A turf grass lawn appears lustrous green and beautiful, as long as it is healthy and disease free. Nevertheless, like any other plant, turf grasses are susceptible to various plant pathogens, especially fungi. Very often, pathogens are present in a dormant state. They become active when favorable environmental conditions and susceptible grasses are present at the same time.


One of the basic thumb rules to prevent turf grass diseases, is proper maintenance of the turf with appropriate watering, aeration, fertilization, and regular mowing. A slight alteration in the requirements makes them more susceptible to several pathogens. In majority of the cases, outbreaks are most common in extreme environmental conditions like drought, excess moisture, and very cold or hot temperatures.

Brown Patch
Brown patch is a common turf grass disease, which is observed during the summer months when there is high temperature and excess humidity. The occurrence of this disease is more in lawns that are maintained with high nitrogen fertilization. The causal organism for this disease is Rhizoctonia solani. Like other ones, this fungus attacks the leaves and stem of the turf.

Identification and Control
If circular brown patches have developed in the lawn, then it is brown patch. A characteristic feature of the patches is the presence of a darker ring in the periphery of the patches. At times, the diameter of the circular patch exceeds more than a feet. The turf within the patch is thinned or killed completely.

Removal of accumulated dew on the turf grasses, helps in controlling further spread of the brown patch disease. Another tip for the management of this fungal disease is to reduce the amount of nitrogen fertilizers added in the lawn. In addition, fungicidal sprays are recommended immediately after the onset of the signs.

Foliar Blight and Basal Rot
Both foliar blight and basal rot of bluegrasses are caused by anthracnose (scientific name, Colletotrichum graminicola). This fungal pathogen attacks, particularly, the foliage and stem of most turfgrass species. The early sign of this is the appearance of yellow or red lesions on older leaves. As the disease progresses, the pathogens further attack the young leaves and stems as well.

Identification and Control
Foliar blight and basal rot can be identified, if irregular yellow or brown patches are present in the lawn. This disease is most commonly observed in extreme cold and hot temperature conditions. On peer observation, the fruiting bodies of the fungus can be seen from the diseased foliage and stems of the grass, with the help of a magnifying lens.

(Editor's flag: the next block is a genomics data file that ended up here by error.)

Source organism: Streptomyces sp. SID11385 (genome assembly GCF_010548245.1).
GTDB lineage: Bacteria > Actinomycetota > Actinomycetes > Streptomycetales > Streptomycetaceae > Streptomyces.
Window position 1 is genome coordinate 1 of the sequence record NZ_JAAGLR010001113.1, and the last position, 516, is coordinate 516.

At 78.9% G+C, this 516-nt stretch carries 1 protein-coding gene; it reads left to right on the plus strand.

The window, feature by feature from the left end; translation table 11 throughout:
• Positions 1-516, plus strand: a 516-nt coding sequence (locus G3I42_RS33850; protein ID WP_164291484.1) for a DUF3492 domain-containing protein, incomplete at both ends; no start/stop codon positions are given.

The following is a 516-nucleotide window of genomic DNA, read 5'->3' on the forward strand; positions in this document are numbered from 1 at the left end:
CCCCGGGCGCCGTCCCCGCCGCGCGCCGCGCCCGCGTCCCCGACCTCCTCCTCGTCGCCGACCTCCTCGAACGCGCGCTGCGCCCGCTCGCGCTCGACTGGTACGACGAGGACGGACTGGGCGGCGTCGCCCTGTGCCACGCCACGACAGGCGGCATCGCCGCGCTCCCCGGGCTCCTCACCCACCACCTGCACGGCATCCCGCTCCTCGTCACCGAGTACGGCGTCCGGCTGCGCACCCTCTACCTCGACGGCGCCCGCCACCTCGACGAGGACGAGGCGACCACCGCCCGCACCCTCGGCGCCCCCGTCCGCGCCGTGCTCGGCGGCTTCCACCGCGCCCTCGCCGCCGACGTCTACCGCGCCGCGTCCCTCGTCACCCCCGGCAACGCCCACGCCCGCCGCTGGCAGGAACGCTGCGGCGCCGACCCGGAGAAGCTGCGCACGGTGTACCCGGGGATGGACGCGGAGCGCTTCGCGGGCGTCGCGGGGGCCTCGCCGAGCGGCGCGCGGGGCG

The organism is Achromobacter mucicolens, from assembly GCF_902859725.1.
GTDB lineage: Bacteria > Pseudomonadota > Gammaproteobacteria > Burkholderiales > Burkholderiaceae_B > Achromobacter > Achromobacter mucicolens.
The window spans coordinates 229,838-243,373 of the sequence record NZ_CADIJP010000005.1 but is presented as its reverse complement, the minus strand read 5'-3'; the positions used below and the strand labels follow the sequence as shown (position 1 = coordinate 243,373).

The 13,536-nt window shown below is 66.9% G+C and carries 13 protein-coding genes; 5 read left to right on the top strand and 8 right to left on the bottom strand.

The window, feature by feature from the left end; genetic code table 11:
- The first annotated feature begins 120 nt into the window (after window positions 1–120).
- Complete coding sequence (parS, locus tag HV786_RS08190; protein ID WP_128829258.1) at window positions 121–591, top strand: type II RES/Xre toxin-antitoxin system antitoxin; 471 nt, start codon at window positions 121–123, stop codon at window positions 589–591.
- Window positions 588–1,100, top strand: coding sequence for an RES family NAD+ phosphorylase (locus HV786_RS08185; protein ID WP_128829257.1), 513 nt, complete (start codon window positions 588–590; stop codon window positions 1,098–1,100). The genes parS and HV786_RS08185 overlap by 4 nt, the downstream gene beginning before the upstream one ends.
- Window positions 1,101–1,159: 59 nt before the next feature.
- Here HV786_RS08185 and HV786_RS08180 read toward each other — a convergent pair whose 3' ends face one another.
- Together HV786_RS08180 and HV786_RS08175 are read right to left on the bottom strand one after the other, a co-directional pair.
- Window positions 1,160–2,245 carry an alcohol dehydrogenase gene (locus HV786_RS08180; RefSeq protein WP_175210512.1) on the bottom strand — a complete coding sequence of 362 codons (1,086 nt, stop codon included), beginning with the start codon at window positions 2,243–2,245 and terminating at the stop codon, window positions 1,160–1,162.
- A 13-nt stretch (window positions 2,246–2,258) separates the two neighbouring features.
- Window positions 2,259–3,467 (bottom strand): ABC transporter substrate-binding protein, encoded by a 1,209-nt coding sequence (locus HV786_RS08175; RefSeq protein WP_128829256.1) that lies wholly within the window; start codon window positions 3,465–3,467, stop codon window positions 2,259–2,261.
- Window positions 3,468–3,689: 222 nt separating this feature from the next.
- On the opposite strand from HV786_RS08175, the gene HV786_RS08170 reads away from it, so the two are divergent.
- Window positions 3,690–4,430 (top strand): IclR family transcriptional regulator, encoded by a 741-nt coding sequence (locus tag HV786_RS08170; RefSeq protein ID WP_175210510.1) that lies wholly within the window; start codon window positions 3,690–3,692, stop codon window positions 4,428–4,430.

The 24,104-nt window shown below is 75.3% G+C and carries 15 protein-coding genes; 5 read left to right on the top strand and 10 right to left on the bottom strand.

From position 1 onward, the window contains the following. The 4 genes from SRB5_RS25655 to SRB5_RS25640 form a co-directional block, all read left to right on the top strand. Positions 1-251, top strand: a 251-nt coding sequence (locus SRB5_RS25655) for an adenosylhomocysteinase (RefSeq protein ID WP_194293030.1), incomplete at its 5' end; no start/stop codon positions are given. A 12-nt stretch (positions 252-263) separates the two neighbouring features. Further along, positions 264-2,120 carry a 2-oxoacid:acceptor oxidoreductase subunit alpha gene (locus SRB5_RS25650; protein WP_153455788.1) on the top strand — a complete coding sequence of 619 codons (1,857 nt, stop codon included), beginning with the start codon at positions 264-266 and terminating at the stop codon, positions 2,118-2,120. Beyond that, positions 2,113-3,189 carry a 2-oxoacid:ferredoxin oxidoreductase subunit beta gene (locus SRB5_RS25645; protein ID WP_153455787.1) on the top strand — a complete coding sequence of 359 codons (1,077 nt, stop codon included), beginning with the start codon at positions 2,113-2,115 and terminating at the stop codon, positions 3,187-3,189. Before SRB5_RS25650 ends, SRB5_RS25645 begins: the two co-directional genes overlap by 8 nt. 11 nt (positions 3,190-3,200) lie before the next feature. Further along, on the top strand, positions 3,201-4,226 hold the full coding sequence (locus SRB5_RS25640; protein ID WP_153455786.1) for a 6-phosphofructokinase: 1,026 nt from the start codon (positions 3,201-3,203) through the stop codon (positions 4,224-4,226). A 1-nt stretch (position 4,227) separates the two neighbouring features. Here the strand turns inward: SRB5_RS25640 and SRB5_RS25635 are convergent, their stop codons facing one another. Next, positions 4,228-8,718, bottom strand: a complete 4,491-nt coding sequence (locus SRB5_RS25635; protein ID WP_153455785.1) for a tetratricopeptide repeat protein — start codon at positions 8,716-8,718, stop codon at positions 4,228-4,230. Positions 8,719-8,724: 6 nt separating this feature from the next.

Foliar blight and basal rot can be controlled effectively, if identified in its early stages. Cultural lawn care, like proper irrigation, fertilization, and good soil, helps in managing foliar blight and basal rot disease. Apart from this cultural control method, there are fungicidal sprays for killing the pathogens and/or preventing further spread.

Dollar Spot
Dollar spot disease is caused due to the fungus Sclerotinia homoeocarpa. Nearly all grass varieties are prone to this disease. Dollar spot occurs mostly during late spring or late fall. High humidity and low nitrogen level in the soil are some of the causes of increased susceptibility towards it.

Identification and Control
The affected leaves turn water soaked lesions that eventually become straw colored with brown margins. The spots are usually circular or irregular in shape. In the early stages, the spot size is small, about 2-3 inch. However, two or more spots may join to form larger patches. The symptoms are more noticeable in a recently mowed turf grass lawn.

A cultural control of dollar spot disease includes ,maintaining optimum nitrogen level in the soil, removing morning dew, and avoiding moisture stress. If the nitrogen level is low during the disease outbreak, it can be controlled by spraying nitrogen fertilizer lightly. A chemical control of dollar spot is spraying with appropriate fungicide in proper doses.